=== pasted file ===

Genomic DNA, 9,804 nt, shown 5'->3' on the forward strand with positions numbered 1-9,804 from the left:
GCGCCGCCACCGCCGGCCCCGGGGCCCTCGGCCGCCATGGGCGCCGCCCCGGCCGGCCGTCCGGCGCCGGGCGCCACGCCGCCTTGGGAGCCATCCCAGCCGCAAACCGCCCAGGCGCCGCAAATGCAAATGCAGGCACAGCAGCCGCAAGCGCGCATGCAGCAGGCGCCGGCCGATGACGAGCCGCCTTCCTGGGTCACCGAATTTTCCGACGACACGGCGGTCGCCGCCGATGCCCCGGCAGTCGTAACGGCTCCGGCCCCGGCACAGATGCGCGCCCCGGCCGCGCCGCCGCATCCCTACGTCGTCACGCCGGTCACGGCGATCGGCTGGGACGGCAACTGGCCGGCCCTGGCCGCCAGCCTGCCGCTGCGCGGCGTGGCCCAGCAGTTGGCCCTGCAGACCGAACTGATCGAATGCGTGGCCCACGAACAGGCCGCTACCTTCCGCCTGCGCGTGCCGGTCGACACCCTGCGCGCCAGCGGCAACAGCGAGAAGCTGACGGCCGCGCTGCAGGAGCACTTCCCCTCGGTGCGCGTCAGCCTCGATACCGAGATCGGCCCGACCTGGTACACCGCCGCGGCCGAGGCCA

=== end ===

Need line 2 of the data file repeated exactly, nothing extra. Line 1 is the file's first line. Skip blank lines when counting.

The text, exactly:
GCGCCGCCACCGCCGGCCCCGGGGCCCTCGGCCGCCATGGGCGCCGCCCCGGCCGGCCGTCCGGCGCCGGGCGCCACGCCGCCTTGGGAGCCATCCCAGCCGCAAACCGCCCAGGCGCCGCAAATGCAAATGCAGGCACAGCAGCCGCAAGCGCGCATGCAGCAGGCGCCGGCCGATGACGAGCCGCCTTCCTGGGTCACCGAATTTTCCGACGACACGGCGGTCGCCGCCGATGCCCCGGCAGTCGTAACGGCTCCGGCCCCGGCACAGATGCGCGCCCCGGCCGCGCCGCCGCATCCCTACGTCGTCACGCCGGTCACGGCGATCGGCTGGGACGGCAACTGGCCGGCCCTGGCCGCCAGCCTGCCGCTGCGCGGCGTGGCCCAGCAGTTGGCCCTGCAGACCGAACTGATCGAATGCGTGGCCCACGAACAGGCCGCTACCTTCCGCCTGCGCGTGCCGGTCGACACCCTGCGCGCCAGCGGCAACAGCGAGAAGCTGACGGCCGCGCTGCAGGAGCACTTCCCCTCGGTGCGCGTCAGCCTCGATACCGAGATCGGCCCGACCTGGTACACCGCCGCGGCCGAGGCCA